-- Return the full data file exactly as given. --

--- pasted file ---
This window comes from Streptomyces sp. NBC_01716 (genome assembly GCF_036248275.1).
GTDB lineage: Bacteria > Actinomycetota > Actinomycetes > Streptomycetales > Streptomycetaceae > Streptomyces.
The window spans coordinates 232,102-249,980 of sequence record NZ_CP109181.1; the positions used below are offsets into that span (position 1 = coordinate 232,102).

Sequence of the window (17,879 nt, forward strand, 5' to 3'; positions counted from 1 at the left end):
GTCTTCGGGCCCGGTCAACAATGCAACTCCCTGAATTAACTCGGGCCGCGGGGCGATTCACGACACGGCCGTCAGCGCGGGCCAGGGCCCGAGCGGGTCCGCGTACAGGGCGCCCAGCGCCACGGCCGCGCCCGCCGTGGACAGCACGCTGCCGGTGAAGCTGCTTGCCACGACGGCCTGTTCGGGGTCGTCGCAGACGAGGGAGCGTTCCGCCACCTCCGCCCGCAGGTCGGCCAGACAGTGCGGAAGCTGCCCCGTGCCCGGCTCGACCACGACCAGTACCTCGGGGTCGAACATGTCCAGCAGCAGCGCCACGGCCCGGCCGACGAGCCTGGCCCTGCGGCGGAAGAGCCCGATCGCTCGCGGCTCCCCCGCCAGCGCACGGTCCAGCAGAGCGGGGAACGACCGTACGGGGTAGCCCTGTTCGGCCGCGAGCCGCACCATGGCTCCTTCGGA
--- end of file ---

This window comes from Streptomyces sp. NBC_01716 (genome assembly GCF_036248275.1).
GTDB lineage: Bacteria > Actinomycetota > Actinomycetes > Streptomycetales > Streptomycetaceae > Streptomyces.
The window spans coordinates 232,102-249,980 of sequence record NZ_CP109181.1; the positions used below are offsets into that span (position 1 = coordinate 232,102).

Sequence of the window (17,879 nt, forward strand, 5' to 3'; positions counted from 1 at the left end):
GTCTTCGGGCCCGGTCAACAATGCAACTCCCTGAATTAACTCGGGCCGCGGGGCGATTCACGACACGGCCGTCAGCGCGGGCCAGGGCCCGAGCGGGTCCGCGTACAGGGCGCCCAGCGCCACGGCCGCGCCCGCCGTGGACAGCACGCTGCCGGTGAAGCTGCTTGCCACGACGGCCTGTTCGGGGTCGTCGCAGACGAGGGAGCGTTCCGCCACCTCCGCCCGCAGGTCGGCCAGACAGTGCGGAAGCTGCCCCGTGCCCGGCTCGACCACGACCAGTACCTCGGGGTCGAACATGTCCAGCAGCAGCGCCACGGCCCGGCCGACGAGCCTGGCCCTGCGGCGGAAGAGCCCGATCGCTCGCGGCTCCCCCGCCAGCGCACGGTCCAGCAGAGCGGGGAACGACCGTACGGGGTAGCCCTGTTCGGCCGCGAGCCGCACCATGGCTCCTTCGGA